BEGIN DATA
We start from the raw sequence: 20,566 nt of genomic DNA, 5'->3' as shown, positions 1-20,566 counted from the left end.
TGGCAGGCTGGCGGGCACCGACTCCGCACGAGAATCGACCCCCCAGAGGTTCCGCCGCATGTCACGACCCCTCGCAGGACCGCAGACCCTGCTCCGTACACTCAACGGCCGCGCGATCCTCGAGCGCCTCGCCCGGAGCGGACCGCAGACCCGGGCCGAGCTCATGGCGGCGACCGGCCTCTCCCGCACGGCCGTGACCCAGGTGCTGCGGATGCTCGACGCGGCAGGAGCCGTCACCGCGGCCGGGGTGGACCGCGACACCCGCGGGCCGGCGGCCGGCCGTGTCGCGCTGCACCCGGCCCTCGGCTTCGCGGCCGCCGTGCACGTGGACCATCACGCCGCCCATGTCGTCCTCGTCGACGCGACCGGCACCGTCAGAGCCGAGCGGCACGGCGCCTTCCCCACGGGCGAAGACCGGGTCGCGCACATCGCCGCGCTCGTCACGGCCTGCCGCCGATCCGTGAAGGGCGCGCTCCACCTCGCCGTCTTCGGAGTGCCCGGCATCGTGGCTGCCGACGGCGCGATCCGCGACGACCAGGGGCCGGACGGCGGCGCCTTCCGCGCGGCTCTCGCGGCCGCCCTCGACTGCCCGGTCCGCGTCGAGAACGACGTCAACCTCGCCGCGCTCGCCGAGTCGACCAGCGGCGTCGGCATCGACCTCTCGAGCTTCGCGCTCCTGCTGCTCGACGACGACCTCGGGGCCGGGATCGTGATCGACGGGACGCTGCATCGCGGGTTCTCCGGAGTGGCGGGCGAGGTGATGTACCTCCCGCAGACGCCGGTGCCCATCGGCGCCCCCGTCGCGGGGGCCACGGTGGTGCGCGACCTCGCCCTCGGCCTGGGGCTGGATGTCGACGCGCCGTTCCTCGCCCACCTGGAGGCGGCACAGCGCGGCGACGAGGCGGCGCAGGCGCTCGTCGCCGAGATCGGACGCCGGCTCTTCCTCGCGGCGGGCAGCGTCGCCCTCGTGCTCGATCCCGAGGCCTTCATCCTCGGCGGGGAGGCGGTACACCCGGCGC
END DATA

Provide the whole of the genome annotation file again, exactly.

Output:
We start from the raw sequence: 20,566 nt of genomic DNA, 5'->3' as shown, positions 1-20,566 counted from the left end.
TGGCAGGCTGGCGGGCACCGACTCCGCACGAGAATCGACCCCCCAGAGGTTCCGCCGCATGTCACGACCCCTCGCAGGACCGCAGACCCTGCTCCGTACACTCAACGGCCGCGCGATCCTCGAGCGCCTCGCCCGGAGCGGACCGCAGACCCGGGCCGAGCTCATGGCGGCGACCGGCCTCTCCCGCACGGCCGTGACCCAGGTGCTGCGGATGCTCGACGCGGCAGGAGCCGTCACCGCGGCCGGGGTGGACCGCGACACCCGCGGGCCGGCGGCCGGCCGTGTCGCGCTGCACCCGGCCCTCGGCTTCGCGGCCGCCGTGCACGTGGACCATCACGCCGCCCATGTCGTCCTCGTCGACGCGACCGGCACCGTCAGAGCCGAGCGGCACGGCGCCTTCCCCACGGGCGAAGACCGGGTCGCGCACATCGCCGCGCTCGTCACGGCCTGCCGCCGATCCGTGAAGGGCGCGCTCCACCTCGCCGTCTTCGGAGTGCCCGGCATCGTGGCTGCCGACGGCGCGATCCGCGACGACCAGGGGCCGGACGGCGGCGCCTTCCGCGCGGCTCTCGCGGCCGCCCTCGACTGCCCGGTCCGCGTCGAGAACGACGTCAACCTCGCCGCGCTCGCCGAGTCGACCAGCGGCGTCGGCATCGACCTCTCGAGCTTCGCGCTCCTGCTGCTCGACGACGACCTCGGGGCCGGGATCGTGATCGACGGGACGCTGCATCGCGGGTTCTCCGGAGTGGCGGGCGAGGTGATGTACCTCCCGCAGACGCCGGTGCCCATCGGCGCCCCCGTCGCGGGGGCCACGGTGGTGCGCGACCTCGCCCTCGGCCTGGGGCTGGATGTCGACGCGCCGTTCCTCGCCCACCTGGAGGCGGCACAGCGCGGCGACGAGGCGGCGCAGGCGCTCGTCGCCGAGATCGGACGCCGGCTCTTCCTCGCGGCGGGCAGCGTCGCCCTCGTGCTCGATCCCGAGGCCTTCATCCTCGGCGGGGAGGCGGTACACCCGGCGC